Ah parenthood. We start out with this baby who is completely dependent on us. Completely. This baby could not live without us. With our first baby, this is probably pretty shocking and takes some adjustment, but considering the huge change we are making to life, we adjust relatively quickly and accept and even enjoy this neediness.
Some of us enjoy it too much.
Or enjoy aspects of it too much.
Or perhaps some of us are just a little bit of control freaks who can't let go of things. We might not really WANT to do everything ourselves, but to let a child help out would definitely mean an inferior result and we just can't allow ourselves to go there.
Typically when I talk about this idea, I am led to discuss it in relation to cleaning things. I encourage you to let your child clean now and in a few years, you will be enjoying real, contributing help from your child. If you want some pep talk in this area, see these posts:
I have clearly pounded that topic sufficiently (but no promises that I won't talk about it again because I am SUPER passionate about it).
And I still have to tell myself to let my children help. I recently had my children snapping green beans so I could can them (bottle them-preserve them). Nice helpers, but not quite efficient and keeping as much of the bean there as possible. Ack! I need as much as possible so I have as much as possible in my food storage...but they need to learn--for more than just the physical reasons. And so I tell myself in my head to let it go.
Okay, so not only do we need to let go our control issues over physical, tangible things in our homes go, we need to let go of our control issues over our children's lives.
And yes, I have talked about this one, too:
I recently read a quote that brought this all up in my mind again.
"...in our efforts to help, we may actually hurt them. The Lord has taught us the need to promote self-reliance. Even if we are able to help, we should not give or provide what they can and should do for themselves." -Stanley G. Ellis
This quote can be applied in a lot of circumstances, but as a mother with young children, I immediately thought of how this quote applies to me as a mother to my children.
I should not give or provide what they can and should do for themselves.
At what point do I need to relinquish some control that I am clinging to?
I don't think this question has an easy answer. It isn't, "At age 8, your child can handle riding his bike to a friend's house a mile away on his own." Maybe he can. Maybe he can't. Some can and some can't. But our task as parents is to recognize when HE CAN and then ALLOW it to happen. It is about the child, not about you. Otherwise, in your efforts to help, you might actually hurt him.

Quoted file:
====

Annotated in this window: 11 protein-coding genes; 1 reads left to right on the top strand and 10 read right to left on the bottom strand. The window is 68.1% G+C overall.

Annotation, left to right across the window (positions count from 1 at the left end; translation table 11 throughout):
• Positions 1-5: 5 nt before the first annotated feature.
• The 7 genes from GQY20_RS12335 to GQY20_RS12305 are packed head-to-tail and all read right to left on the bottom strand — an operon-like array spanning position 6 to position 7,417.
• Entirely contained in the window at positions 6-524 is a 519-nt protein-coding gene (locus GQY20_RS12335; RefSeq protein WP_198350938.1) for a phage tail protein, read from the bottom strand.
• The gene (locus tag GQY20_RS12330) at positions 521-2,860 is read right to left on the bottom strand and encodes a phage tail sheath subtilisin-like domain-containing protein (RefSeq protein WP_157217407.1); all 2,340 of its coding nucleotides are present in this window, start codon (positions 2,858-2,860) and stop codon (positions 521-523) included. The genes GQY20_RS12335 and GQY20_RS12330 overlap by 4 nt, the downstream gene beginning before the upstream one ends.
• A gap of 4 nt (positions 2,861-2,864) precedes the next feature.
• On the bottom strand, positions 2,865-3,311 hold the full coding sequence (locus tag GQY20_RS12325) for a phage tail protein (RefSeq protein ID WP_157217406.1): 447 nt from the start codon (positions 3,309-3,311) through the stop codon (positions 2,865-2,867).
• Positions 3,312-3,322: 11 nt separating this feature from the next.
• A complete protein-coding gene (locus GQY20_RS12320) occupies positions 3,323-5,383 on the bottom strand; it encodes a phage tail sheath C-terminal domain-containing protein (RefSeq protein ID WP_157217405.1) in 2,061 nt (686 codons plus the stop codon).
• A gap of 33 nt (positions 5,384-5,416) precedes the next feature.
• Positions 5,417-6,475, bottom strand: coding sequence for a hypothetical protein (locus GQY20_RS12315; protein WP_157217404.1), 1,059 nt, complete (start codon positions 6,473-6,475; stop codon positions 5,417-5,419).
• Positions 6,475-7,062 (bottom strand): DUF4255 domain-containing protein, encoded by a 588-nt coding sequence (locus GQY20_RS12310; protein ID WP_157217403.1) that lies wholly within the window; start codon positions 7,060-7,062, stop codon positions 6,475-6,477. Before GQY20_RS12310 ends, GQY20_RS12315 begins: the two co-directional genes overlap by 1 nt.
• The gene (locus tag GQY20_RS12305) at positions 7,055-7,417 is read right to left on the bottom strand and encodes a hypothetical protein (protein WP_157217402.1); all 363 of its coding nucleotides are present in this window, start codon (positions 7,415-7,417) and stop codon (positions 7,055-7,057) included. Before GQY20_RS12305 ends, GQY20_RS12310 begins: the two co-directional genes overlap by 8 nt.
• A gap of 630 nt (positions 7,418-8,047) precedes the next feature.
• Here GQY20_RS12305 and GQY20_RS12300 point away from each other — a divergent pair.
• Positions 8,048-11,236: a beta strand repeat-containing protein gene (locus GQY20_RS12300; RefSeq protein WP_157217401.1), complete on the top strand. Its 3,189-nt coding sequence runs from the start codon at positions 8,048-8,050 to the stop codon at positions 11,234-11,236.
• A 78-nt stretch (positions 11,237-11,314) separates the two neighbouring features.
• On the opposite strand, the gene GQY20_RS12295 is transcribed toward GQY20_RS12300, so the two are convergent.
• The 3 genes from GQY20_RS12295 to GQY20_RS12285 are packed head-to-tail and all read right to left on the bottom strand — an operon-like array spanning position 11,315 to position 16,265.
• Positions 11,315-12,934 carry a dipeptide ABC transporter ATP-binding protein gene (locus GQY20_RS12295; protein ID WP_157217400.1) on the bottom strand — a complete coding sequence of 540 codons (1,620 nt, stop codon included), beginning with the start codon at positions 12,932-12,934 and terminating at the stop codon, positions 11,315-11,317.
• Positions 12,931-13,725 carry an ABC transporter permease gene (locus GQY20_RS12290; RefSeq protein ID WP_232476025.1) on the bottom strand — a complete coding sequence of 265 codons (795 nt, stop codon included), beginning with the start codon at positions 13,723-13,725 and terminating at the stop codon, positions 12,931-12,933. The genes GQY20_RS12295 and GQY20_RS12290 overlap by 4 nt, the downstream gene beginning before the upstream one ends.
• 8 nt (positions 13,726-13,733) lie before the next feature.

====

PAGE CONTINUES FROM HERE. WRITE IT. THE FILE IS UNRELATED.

It would be easier if there were some master list of what freedoms to allow at certain ages. And by "it" I mean parenting in general. Even parenting a one year old would be easier if we had a checklist we could go through that told us what the child can handle and what she can't. But that list doesn't exist because Every child, family, parent, and situation is different. Safety and community are different. And you can't even just go off of what you or your husband did as kids because the world is a very different place. When we were young, we basically had to seek out trouble if we wanted it. In our current day, trouble seeks out our children.
And that statement might make you want to keep your eye on your child at all times, but you still need to relinquish control. You need to teach your child how to "fish." You know the quote, "Give a man a fish and you feed him for a day. Teach a man to fish and you feed him for a lifetime." This applies to your child, also.
Teach your child how to navigate life (aka fish) so he can eat for a lifetime! Don't keep catching his fish for him daily. He needs to learn how to do it himself. He needs to learn how to judge situations. Teach him how and then let him do it. At some point, you will lose that control whether you give it up willingly or not. So teach and let go so your child has the tools he needs to navigate when he leaves.